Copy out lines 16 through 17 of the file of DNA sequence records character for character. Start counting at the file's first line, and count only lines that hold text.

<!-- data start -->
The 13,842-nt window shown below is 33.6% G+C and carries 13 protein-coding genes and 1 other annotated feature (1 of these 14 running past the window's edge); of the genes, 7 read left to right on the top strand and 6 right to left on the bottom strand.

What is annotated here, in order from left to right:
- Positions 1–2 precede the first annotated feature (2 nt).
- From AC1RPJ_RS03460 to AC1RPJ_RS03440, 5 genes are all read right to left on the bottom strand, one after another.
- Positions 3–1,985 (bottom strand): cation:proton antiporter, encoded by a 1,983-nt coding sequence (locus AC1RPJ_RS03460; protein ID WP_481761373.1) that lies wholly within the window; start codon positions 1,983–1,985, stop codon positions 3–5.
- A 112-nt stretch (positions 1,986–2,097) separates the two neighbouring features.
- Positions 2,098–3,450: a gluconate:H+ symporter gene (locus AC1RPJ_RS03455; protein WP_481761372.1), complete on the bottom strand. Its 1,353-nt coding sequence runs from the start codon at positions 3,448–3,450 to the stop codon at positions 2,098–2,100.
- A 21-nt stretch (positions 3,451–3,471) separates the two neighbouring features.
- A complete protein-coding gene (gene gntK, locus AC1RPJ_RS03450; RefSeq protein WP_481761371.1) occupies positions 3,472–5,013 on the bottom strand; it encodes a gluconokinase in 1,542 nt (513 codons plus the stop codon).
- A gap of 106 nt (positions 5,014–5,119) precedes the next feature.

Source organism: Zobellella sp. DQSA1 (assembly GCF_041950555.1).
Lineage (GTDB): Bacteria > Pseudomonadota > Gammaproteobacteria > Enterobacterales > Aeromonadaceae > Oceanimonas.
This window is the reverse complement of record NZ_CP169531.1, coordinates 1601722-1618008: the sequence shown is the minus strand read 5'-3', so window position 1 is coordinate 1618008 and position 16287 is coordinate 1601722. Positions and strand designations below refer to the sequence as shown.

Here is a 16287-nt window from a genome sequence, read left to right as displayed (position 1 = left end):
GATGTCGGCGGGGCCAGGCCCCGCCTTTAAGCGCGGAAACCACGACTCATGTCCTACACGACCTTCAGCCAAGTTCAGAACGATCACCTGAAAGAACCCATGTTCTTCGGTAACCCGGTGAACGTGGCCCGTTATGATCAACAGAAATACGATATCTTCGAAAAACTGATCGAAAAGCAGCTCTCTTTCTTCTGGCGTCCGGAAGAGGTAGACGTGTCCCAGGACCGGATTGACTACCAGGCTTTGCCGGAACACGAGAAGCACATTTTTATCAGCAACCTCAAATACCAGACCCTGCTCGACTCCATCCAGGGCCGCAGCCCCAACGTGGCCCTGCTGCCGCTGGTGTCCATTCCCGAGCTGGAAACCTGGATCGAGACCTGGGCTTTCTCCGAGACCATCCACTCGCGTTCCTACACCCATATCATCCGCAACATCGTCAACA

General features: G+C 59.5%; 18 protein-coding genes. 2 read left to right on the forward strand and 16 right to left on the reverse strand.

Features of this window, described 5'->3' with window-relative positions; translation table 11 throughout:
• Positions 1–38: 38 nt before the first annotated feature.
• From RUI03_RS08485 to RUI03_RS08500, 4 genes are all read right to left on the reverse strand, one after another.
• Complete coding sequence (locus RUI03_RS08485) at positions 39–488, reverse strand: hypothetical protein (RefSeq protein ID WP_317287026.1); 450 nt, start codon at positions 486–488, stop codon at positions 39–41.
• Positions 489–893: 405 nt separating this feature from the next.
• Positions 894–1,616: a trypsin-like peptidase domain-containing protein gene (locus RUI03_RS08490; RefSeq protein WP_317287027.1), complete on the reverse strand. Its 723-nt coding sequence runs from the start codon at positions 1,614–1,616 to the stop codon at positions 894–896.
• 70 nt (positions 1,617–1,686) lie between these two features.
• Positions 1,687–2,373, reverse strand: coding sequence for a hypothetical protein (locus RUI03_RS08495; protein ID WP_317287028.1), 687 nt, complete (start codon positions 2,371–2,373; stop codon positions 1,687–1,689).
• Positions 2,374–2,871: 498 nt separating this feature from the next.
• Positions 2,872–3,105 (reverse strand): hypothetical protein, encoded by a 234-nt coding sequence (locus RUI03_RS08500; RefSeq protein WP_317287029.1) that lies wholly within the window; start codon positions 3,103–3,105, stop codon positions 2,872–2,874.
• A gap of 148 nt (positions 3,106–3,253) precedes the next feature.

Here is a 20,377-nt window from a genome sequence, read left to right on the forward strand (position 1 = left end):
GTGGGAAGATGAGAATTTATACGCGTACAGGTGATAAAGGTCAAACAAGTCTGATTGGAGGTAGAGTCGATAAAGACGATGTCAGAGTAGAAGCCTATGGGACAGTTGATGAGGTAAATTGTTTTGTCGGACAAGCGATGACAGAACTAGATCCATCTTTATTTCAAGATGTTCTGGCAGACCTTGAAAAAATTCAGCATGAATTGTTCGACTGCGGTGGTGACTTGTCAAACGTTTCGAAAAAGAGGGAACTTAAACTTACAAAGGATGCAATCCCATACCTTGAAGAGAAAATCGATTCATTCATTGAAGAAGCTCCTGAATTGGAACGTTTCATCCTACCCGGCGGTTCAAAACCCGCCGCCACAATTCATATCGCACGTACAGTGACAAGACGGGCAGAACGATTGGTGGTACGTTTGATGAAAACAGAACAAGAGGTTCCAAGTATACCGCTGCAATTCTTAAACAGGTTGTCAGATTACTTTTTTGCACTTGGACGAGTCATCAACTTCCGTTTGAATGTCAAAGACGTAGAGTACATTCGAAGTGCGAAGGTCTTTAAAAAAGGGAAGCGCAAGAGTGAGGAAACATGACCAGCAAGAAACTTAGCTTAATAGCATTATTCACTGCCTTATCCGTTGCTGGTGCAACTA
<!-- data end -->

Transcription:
General features: G+C 59.5%; 18 protein-coding genes. 2 read left to right on the forward strand and 16 right to left on the reverse strand.

Features of this window, described 5'->3' with window-relative positions; translation table 11 throughout: